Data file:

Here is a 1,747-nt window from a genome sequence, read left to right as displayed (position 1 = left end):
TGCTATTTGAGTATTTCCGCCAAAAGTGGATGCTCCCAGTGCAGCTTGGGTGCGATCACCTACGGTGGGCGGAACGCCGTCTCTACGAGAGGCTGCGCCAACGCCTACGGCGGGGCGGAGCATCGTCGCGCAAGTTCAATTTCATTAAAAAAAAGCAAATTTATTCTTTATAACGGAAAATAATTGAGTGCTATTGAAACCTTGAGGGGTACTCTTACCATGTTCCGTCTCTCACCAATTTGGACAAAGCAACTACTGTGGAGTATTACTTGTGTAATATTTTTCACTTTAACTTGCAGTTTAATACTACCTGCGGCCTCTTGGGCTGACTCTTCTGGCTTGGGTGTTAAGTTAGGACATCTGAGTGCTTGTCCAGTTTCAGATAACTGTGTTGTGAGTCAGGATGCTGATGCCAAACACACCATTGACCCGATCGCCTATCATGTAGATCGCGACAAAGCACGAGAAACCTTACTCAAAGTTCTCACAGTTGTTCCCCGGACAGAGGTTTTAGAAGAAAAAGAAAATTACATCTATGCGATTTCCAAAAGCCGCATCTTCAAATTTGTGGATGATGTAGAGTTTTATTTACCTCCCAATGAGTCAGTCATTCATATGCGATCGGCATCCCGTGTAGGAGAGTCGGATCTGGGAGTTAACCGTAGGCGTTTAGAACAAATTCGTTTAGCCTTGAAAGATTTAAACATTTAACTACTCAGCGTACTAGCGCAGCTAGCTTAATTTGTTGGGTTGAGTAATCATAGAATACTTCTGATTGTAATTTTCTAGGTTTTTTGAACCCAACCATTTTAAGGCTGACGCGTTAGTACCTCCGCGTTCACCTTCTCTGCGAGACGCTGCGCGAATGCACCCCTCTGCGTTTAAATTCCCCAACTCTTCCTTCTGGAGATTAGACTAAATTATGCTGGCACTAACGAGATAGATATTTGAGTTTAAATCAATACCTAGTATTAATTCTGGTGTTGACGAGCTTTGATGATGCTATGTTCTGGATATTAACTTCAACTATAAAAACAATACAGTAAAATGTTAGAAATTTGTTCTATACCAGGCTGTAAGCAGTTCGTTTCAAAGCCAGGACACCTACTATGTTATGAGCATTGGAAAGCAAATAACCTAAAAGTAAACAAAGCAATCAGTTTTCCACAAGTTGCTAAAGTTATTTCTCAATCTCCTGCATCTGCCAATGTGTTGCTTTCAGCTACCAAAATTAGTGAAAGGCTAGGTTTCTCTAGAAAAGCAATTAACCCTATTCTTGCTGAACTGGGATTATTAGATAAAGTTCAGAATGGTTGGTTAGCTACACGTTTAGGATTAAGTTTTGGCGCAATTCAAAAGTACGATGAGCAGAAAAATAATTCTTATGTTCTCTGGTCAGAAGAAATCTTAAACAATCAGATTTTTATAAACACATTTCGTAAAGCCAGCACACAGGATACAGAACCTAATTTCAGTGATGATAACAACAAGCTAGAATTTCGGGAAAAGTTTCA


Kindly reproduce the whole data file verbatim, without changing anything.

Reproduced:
Here is a 1,747-nt window from a genome sequence, read left to right as displayed (position 1 = left end):
TGCTATTTGAGTATTTCCGCCAAAAGTGGATGCTCCCAGTGCAGCTTGGGTGCGATCACCTACGGTGGGCGGAACGCCGTCTCTACGAGAGGCTGCGCCAACGCCTACGGCGGGGCGGAGCATCGTCGCGCAAGTTCAATTTCATTAAAAAAAAGCAAATTTATTCTTTATAACGGAAAATAATTGAGTGCTATTGAAACCTTGAGGGGTACTCTTACCATGTTCCGTCTCTCACCAATTTGGACAAAGCAACTACTGTGGAGTATTACTTGTGTAATATTTTTCACTTTAACTTGCAGTTTAATACTACCTGCGGCCTCTTGGGCTGACTCTTCTGGCTTGGGTGTTAAGTTAGGACATCTGAGTGCTTGTCCAGTTTCAGATAACTGTGTTGTGAGTCAGGATGCTGATGCCAAACACACCATTGACCCGATCGCCTATCATGTAGATCGCGACAAAGCACGAGAAACCTTACTCAAAGTTCTCACAGTTGTTCCCCGGACAGAGGTTTTAGAAGAAAAAGAAAATTACATCTATGCGATTTCCAAAAGCCGCATCTTCAAATTTGTGGATGATGTAGAGTTTTATTTACCTCCCAATGAGTCAGTCATTCATATGCGATCGGCATCCCGTGTAGGAGAGTCGGATCTGGGAGTTAACCGTAGGCGTTTAGAACAAATTCGTTTAGCCTTGAAAGATTTAAACATTTAACTACTCAGCGTACTAGCGCAGCTAGCTTAATTTGTTGGGTTGAGTAATCATAGAATACTTCTGATTGTAATTTTCTAGGTTTTTTGAACCCAACCATTTTAAGGCTGACGCGTTAGTACCTCCGCGTTCACCTTCTCTGCGAGACGCTGCGCGAATGCACCCCTCTGCGTTTAAATTCCCCAACTCTTCCTTCTGGAGATTAGACTAAATTATGCTGGCACTAACGAGATAGATATTTGAGTTTAAATCAATACCTAGTATTAATTCTGGTGTTGACGAGCTTTGATGATGCTATGTTCTGGATATTAACTTCAACTATAAAAACAATACAGTAAAATGTTAGAAATTTGTTCTATACCAGGCTGTAAGCAGTTCGTTTCAAAGCCAGGACACCTACTATGTTATGAGCATTGGAAAGCAAATAACCTAAAAGTAAACAAAGCAATCAGTTTTCCACAAGTTGCTAAAGTTATTTCTCAATCTCCTGCATCTGCCAATGTGTTGCTTTCAGCTACCAAAATTAGTGAAAGGCTAGGTTTCTCTAGAAAAGCAATTAACCCTATTCTTGCTGAACTGGGATTATTAGATAAAGTTCAGAATGGTTGGTTAGCTACACGTTTAGGATTAAGTTTTGGCGCAATTCAAAAGTACGATGAGCAGAAAAATAATTCTTATGTTCTCTGGTCAGAAGAAATCTTAAACAATCAGATTTTTATAAACACATTTCGTAAAGCCAGCACACAGGATACAGAACCTAATTTCAGTGATGATAACAACAAGCTAGAATTTCGGGAAAAGTTTCA